Funny how some movies end up accidentally prophetical. Here’s an action flick from 2011 with a deep-rooted fear of nukes, critical of American intelligence agencies, leery of Russian influences, and concerned with nuclear trades in the middle east. All that’s needed is a news chyron scrolling along the bottom.
Ghost Protocol goes for the all-out approach, a forceful collection of Hollywood craftsmanship, action ingenuity, and elaborate stunts. People shoot at each other, punch each other, crash into each other, and torture each other. People don’t like each other in this movie.
This is a lighter Mission: Impossible. Simon Pegg gains a bigger role and Jeremy Renner digs for laughs. One-liners pull Ghost Protocol more in-line with contemporary blockbusters. It’s for the best too. Ghost Protocol tempts audiences with plausibility. A bit of air letting helps.
As with each movie in the series, Ghost Protocol concerns a hunt for an object. In this case, a briefcase. There’s better scripting here though. That briefcase emboldens the plot rather than circle around outside of it.
It’s all impressive and staging is no less so
It’s all impressive and staging is no less so
Less of a carry-on, that briefcase contains nuclear launch codes, playing in an American cinematic casualness toward nuclear extinction. Ghost Protocol’s villain talks up radioactive annihilation as a solution to Earth’s problems, a direct baddie with little moral ambulation. Such a man cannot exist for long in reality though, at least according to Ghost Protocol’s laissez-faire approach. There’s always an Ethan Hunt (Tom Cruise) to save the country – and the world.
To save Earth, Hunt clings to the Burj in Saudia Arabia, fights through a sandstorm, infiltrates lavish parties, and brawls with someone on the active elevators of a high-class car port. It’s all impressive and staging is no less so. Director Brad Bird proves as capable in live action as he was in animation with The Iron Giant.
Bonus points, too, for this fourth entry. Ghost Protocol finally gives a woman something to do in a Mission: Impossible. After spending three movies treating women as meager goals for men to save, Paula Patton engages in a fun hotel room brawl and plays a key role in a climactic shoot-out.
Unavoidably, there’s a sameness at the heart of Mission: Impossible. It’s a series now built less on the bulk of spy theatrics than it is suicidal stuntwork. Ghost Protocol has a lot of that. That’s the sum of its success.
Paramount pushes Ghost Protocol to UHD in a static presentation. Brad Bird filmed a number of scenes for IMAX displays, but the ratio here is locked to 2.35:1. That’s a bit of a downer.
More of a downer is the destructive contrast. Frequently clipping, it robs Ghost Protocol of fidelity. Highlights don’t glisten with the help of Dolby Vision so much as they eradicate texture. At times, it’s ghastly, giving the “Ghost” of the title new meaning.
That’s all true of black levels too, a problem for Mission: Impossible in 4K as whole. Crush is dominant. Look at Jeremy Renner’s first appearance, where his suit blends into the seat behind him. That’s common.
Filmed with both 35 and 65mm stocks, there’s slight difference between the two. Notable is, of course, the grain structure. It’s near non-existent with the 65mm IMAX material. However, that does come with a small cost: a mild edginess that indicates a touch of digital sharpening. A few anomalies aside, 35mm stays consistently precise with excellent reproduction. That Paramount’s encode holds even under the weight of a sandstorm says a lot.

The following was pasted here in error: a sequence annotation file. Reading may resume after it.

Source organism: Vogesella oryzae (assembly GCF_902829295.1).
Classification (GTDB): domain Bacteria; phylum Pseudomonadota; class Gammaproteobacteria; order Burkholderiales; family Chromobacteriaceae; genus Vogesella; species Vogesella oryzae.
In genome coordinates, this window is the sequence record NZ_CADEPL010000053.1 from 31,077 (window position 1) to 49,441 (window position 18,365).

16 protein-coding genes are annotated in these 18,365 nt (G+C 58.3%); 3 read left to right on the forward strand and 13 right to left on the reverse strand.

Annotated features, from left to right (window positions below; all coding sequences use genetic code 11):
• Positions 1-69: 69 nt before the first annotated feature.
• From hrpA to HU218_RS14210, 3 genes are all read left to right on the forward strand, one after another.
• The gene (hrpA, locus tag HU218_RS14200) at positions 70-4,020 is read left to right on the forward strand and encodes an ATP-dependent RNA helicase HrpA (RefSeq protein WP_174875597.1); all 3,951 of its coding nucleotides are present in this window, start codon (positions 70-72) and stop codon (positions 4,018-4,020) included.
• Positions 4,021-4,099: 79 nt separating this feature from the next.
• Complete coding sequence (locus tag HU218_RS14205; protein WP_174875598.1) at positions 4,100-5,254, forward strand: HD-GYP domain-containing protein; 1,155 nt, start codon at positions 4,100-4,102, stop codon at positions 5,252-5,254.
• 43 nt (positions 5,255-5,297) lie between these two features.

Until the third act, Ghost Protocol utilizes two basic palettes, the traditional orange and blues. Flesh tones steer a bit wonky (another consistency of these 4K Mission: Impossibles). Otherwise, deep color provides light density. Once into India, reds and turquoises begin to sprout. It’s gorgeous. Seeing the city at night rivals the Shanghai scenery of Mission: Impossible III; that goes for both color and HDR intensity.
Vivid use of a TrueHD 7.1 soundstage keeps Ghost Protocol consistently active. Immediate gunfire begins popping from the center rears, while the Kremlin’s near destruction shreds the LFE and layers a great debris field. Superlative range produces thick low-end and punchy highs, all with the expected clarity and heavy dynamics.
As with the previous Blu-ray, the Dubai sandstorm is a delight. Wind spreads throughout the soundstage as various debris pans about. Appreciating downtime, ambiance plays a role too, keeping the rears active as the IMF team plans a move from inside a train car safe house. And again, the Dubai sequence gains tension from the wind as Cruise hangs from the Burj.
Paramount leaves the film to its own devices on the UHD and Blu-ray. That leaves a third disc to push bonus features, split into two sections for roughly two hours of content. Mission Accepted contains three behind-the-scenes featurettes focused on specific locations and stunts, including that perilous Burj stunt. Footage of Cruise being playful while suspended by two wires is awesome.
Impossible Missions are 11 pieces with less specific purposes. Shooting on IMAX, choosing a composer, effects in the sandstorm, props, and the prison shoot are included, among others. For these and the Accepted clips, the same holds true: they’re wonderfully produced. Although quite high on the praise for Cruise (some might say ego-stroking), they feel natural, honest, and open to the audience. It’s more than face time interviews.
Director Brad Bird details the eight deleted scenes via an optional commentary, the last bonus section aside from trailers. It’s a shame that Bird doesn’t get to chat over the main feature though.
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